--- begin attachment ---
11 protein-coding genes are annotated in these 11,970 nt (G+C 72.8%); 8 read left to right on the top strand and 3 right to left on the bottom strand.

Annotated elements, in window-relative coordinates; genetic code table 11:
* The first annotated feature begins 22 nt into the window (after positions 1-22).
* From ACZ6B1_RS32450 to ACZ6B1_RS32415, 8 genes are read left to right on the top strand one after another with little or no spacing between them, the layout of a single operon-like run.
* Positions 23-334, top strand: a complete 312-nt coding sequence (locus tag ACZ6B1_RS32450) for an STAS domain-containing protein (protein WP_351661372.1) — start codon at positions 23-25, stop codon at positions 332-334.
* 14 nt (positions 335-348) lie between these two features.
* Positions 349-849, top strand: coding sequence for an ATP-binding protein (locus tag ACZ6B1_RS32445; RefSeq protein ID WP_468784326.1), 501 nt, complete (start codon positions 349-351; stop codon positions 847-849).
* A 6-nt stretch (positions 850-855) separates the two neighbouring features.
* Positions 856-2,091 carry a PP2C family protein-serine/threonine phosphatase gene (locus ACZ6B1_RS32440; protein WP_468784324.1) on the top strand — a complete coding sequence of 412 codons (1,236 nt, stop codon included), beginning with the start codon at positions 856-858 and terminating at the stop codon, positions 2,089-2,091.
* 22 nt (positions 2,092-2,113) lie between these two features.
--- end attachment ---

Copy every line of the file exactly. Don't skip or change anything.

11 protein-coding genes are annotated in these 11,970 nt (G+C 72.8%); 8 read left to right on the top strand and 3 right to left on the bottom strand.

Annotated elements, in window-relative coordinates; genetic code table 11:
* The first annotated feature begins 22 nt into the window (after positions 1-22).
* From ACZ6B1_RS32450 to ACZ6B1_RS32415, 8 genes are read left to right on the top strand one after another with little or no spacing between them, the layout of a single operon-like run.
* Positions 23-334, top strand: a complete 312-nt coding sequence (locus tag ACZ6B1_RS32450) for an STAS domain-containing protein (protein WP_351661372.1) — start codon at positions 23-25, stop codon at positions 332-334.
* 14 nt (positions 335-348) lie between these two features.
* Positions 349-849, top strand: coding sequence for an ATP-binding protein (locus tag ACZ6B1_RS32445; RefSeq protein ID WP_468784326.1), 501 nt, complete (start codon positions 349-351; stop codon positions 847-849).
* A 6-nt stretch (positions 850-855) separates the two neighbouring features.
* Positions 856-2,091 carry a PP2C family protein-serine/threonine phosphatase gene (locus ACZ6B1_RS32440; protein WP_468784324.1) on the top strand — a complete coding sequence of 412 codons (1,236 nt, stop codon included), beginning with the start codon at positions 856-858 and terminating at the stop codon, positions 2,089-2,091.
* 22 nt (positions 2,092-2,113) lie between these two features.